It might be an understatement to say that Isambard Kingdom Brunel was the most important engineer in England during the 19th Century. The Royal Albert Bridge, the Great Western Railway, the Maidenhead Railway Bridge, and the Clifton Suspension Bridge are just some of the structures in the UK attributable to him. Brunel helped to connect Britain in a way that revolutionised the economy and society. For much of his life, London was Brunel’s base of operations, and several places in the city are testaments to his life and work.
Though he was born in Portsmouth, Brunel spent much of his childhood in this home in Chelsea. Built in 1674 by the 3rd Earl of Lindsey, by the time Marc Brunel purchased the home, it had been divided into four separate dwellings numbered 95 to 100. The Brunels lived in no. 98 and it is likely here that Isambard became involved in his father’s business. Apparently not all of Marc Brunel’s engineering projects were appreciated, as some of the changes he made to the house proved unacceptable to the neighbours and later tenants, who had the alterations changed back after the family moved out. Grade II listed and today in the National Trust, Lindsey House is not open to the public except on open house weekends, so be sure to check the National Trust’s site before planning your visit.
Thames Tunnel and Brunel Museum
The Thames Tunnel was the first successful tunnel under the river, connecting Rotherhithe and Wapping. Marc Brunel developed and patented the tunnel shield that made the project possible and brought his son Isambard on to help with the construction. Begun in 1825, Marc would bring the eighteen-year-old Isambard onto the project who was injured and sidelined for several months in 1828 due to a cave-in. After opening in 1843, the tunnel was used both by pedestrians and later by the East London Railway, one of the precursors to the London Underground. Today, the tunnel house in Rotherhithe exists as the Brunel Museum, dedicated to the father and son who built it.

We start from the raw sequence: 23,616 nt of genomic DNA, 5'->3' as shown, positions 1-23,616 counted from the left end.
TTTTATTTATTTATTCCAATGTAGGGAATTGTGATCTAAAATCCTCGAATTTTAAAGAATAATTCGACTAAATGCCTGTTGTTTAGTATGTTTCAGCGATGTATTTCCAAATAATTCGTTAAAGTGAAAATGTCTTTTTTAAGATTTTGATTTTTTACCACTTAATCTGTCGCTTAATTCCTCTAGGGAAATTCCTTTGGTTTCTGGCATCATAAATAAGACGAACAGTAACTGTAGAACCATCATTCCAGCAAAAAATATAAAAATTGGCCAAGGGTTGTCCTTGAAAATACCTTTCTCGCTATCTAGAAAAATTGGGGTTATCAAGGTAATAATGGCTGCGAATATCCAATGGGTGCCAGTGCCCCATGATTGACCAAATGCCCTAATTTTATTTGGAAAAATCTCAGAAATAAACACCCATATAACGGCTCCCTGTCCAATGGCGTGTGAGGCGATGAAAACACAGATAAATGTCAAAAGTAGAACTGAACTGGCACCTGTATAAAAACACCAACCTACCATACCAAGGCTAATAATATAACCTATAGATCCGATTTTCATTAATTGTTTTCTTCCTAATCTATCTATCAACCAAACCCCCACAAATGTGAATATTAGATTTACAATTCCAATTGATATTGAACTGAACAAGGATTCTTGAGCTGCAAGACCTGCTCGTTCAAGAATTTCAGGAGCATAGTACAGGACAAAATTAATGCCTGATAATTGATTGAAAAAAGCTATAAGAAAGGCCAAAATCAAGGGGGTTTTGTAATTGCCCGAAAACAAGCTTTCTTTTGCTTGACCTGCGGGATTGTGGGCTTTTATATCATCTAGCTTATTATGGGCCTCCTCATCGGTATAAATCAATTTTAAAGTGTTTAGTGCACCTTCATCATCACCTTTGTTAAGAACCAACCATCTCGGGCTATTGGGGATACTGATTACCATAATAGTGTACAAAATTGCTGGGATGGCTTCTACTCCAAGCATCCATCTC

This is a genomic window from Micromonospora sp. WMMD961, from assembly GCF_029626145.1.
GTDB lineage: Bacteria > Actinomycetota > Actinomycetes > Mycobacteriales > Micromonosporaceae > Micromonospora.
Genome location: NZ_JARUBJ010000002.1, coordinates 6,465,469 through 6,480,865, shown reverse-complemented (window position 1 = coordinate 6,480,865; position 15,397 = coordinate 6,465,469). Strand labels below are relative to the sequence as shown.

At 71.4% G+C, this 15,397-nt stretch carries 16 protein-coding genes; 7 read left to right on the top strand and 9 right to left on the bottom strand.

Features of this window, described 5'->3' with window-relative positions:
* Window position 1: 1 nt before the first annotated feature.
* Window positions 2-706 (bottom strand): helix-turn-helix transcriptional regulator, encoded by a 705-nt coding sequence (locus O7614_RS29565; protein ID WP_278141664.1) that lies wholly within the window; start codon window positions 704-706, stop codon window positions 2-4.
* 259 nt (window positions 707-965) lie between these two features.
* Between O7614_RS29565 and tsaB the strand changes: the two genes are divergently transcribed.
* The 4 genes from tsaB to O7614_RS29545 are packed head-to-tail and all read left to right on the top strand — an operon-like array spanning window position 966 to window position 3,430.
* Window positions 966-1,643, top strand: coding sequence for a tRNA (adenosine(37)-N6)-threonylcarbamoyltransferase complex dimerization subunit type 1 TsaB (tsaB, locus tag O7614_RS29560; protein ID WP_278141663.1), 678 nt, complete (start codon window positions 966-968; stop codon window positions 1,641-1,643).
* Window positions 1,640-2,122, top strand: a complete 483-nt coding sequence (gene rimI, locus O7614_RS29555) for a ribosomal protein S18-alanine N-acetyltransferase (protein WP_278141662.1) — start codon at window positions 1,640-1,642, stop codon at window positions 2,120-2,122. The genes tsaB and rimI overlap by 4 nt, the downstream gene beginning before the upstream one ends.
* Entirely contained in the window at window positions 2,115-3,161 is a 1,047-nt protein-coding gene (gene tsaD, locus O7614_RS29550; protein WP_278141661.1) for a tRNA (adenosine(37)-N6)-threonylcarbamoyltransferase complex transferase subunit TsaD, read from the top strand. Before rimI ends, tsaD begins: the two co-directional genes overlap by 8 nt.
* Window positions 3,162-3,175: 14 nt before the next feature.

Great Western Railway
Meant to link the UK’s capital with the West Midlands, Wales, and the South West, the Great Western Railways was one of the greatest engineering feats of the mid-19th Century. Brunel was appointed as the project’s engineer ten years before he completed work on the Thames Tunnel and surveyed the entire route from London to Bristol himself. Controversial at the time, Brunel opted to use a broad gauge of 7 feet, 1/4 inches instead of the standard gauge because he believed it would enable trains to run at higher speeds, a belief that he was able to prove through several trials. Those wishing to visit this triumph can head to Paddington Station, which is the London terminus for the line and has a statue of Brunel located between platforms 8 and 9.
Maidenhead Railway Bridge
Part of the Great Western Railways, Maidenhead Railways Bridge is the structure that carried the GWR’s trains over the River Thames and to the lands beyond. The bridge is known for having the widest and flattest arches in the world, designs that were partly the result of experiments by Marc Brunel that Isambard helped to finance. Since it was finished in 1838, it is one the most-painted subjects in the city and achieved Grade II listed status in 1950 for the western half and 1985 for the eastern half.
Brunel Family Grave
The engineer’s life in Victorian times was a hard one, and Isambard certainly didn’t help himself with smoking and may have had a kidney problem known as Bright’s disease. He died ten days after suffering a stroke in 1859 and is buried in the family plots at Kensal Green Cemetery. In this magnificent Gothic cemetery full of beautiful monuments and gravestones, the Brunel Family Gravestone is very modest by comparison and easily overlooked. It can be found south of the main path about halfway between the entrance and the central chapel. While Isambard’s inscription is simple, under his father’s name has been impressed “He has raised own monument by his public works”, which would apply just as well to the son as the father.